The Austin-born, Academy award-nominated actor on Uma, Travis, and his second career as a writer.
Both of your novels, The Hottest State and now Ash Wednesday, are somewhat biographical, and both have protagonists who are trying to get to Texas. Why?
Someone once said, “If you leave Texas too young, it will haunt you forever.” There’s something grandiose and mythic about Texas, especially if you wind up on the East Coast. There’s a reason Kennedy was shot there; there’s a reason Waco happened there. My parents divorced when I was three. My father stayed in Texas, and I missed him. Texas was where I wanted to be, all the time, so it took on a larger, metaphoric meaning for me.
Rumor has it that you might be playing Travis in Disney’s remake of The Alamo.
Yeah, Travis is my character. As someone who grew up with fantasies about the Alamo, the idea that I’m going to get to play Travis—don’t tell anyone, but I would do it for free. I would pay to do it. At the Oscars, I cornered Ron Howard [at the time, the movie’s director] and I told him that he had to cast me. There was no way that I could be alive when he was filming a remake of The Alamo and not be in it. The script very skillfully navigates the Mexican point of view and the settlers’ point of view so that it becomes reminiscent of Israel-Palestine, or whatever you want. No one was a hundred percent right, and both sides behaved horribly and beautifully.
Why have you chosen to live in New York rather than Los Angeles?
L.A. is a wonderful city, but it’s a really hard place to be a young actor. You’re very aware of people’s assessment of you as a product or as merchandise. Maybe some people aren’t as susceptible to it as I am, but I just felt awful there. What I love about Austin is that you meet all these amazing artists, and their mind-set is not “making it big.” That’s why I love going down there, and I think that’s why [film director] Rick Linklater stays so true to himself. It’s exhausting to be around people who are always trying to hustle you. It’s just exhausting. It takes the fun out of it all.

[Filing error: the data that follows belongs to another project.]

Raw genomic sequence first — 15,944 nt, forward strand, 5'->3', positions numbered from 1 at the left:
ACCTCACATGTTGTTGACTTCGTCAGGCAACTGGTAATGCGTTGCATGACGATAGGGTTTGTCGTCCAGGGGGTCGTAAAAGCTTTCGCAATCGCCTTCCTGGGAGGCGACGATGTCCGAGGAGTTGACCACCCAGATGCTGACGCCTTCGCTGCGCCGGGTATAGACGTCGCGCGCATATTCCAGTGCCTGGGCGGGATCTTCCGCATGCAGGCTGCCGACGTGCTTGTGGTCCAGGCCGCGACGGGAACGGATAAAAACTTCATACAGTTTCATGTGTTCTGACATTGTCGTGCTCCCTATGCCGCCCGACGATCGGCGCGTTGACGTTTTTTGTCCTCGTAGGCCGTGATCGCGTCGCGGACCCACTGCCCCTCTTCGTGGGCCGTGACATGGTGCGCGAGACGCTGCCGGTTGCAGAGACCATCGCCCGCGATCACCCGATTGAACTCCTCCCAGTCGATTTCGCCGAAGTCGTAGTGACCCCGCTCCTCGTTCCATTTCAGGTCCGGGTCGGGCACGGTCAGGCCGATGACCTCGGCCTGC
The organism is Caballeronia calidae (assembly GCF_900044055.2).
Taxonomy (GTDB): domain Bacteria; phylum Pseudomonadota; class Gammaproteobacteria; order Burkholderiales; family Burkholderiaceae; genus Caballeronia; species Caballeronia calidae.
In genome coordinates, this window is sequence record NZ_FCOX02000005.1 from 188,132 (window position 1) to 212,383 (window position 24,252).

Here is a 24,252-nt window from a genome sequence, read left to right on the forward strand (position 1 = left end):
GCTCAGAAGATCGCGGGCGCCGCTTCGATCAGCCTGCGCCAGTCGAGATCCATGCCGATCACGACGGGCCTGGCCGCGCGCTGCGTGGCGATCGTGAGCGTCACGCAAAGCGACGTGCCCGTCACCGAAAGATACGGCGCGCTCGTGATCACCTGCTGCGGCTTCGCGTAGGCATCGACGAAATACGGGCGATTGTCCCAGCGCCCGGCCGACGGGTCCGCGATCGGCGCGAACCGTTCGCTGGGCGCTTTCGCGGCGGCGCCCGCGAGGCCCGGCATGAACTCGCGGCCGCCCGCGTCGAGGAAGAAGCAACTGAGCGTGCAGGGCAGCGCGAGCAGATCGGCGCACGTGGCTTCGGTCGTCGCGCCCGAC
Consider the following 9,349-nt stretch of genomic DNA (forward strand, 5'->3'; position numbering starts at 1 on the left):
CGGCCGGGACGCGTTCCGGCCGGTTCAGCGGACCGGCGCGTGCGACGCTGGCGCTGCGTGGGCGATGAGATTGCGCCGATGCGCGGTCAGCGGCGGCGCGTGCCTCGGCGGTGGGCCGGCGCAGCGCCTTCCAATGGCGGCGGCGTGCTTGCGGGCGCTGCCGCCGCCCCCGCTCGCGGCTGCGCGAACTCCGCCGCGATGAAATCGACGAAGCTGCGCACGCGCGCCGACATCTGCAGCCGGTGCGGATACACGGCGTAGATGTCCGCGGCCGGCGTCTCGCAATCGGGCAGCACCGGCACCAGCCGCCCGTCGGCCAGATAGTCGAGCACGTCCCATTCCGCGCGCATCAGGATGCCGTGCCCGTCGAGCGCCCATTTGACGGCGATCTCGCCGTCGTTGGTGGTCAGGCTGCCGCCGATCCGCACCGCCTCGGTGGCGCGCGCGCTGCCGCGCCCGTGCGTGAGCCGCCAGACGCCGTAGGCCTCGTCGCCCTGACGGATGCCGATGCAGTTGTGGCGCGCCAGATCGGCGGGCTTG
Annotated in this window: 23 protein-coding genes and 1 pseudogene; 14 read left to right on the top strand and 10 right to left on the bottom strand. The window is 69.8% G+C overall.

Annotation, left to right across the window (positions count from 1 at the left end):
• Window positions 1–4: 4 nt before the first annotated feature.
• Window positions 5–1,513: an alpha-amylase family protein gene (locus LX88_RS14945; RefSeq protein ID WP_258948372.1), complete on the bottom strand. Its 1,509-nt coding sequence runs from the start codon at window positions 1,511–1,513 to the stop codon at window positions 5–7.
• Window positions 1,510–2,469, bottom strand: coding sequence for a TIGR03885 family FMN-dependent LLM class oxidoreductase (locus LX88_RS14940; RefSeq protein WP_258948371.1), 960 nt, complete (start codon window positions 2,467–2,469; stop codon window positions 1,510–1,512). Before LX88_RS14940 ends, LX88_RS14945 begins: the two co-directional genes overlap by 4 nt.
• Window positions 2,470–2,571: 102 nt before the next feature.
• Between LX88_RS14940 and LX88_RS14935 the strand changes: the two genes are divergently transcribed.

You’ve said that you think Americans have a complicated relationship with celebrity.
We fetishize celebrities. Whenever you put somebody on a pedestal like that, you also resent them. You do that to a new girlfriend: “She’s amazing! She’s so beautiful!” turns into “She makes me feel bad about myself. I hate her.” There’s a certain bit of that. It’s misplaced awe. Sometimes I’ll be on a set around somebody really famous, like Tom Hanks, and I’ll start thinking, “Imagine if everybody in the world treated everybody else as nice as everybody treats Tom Hanks.”
How are you enjoying family life?
I love my kids so much. It’s so wonderful to have something that’s more important in life than how my film does. Before I got married [to Uma Thurman], I was incredibly self-involved. But the act of loving somebody else brings you out of yourself. Uma is starting work on Quentin Tarantino’s new movie. It’s a Hong Kong female revenge flick, and Uma plays a woman scorned. And hell hath no fury like her.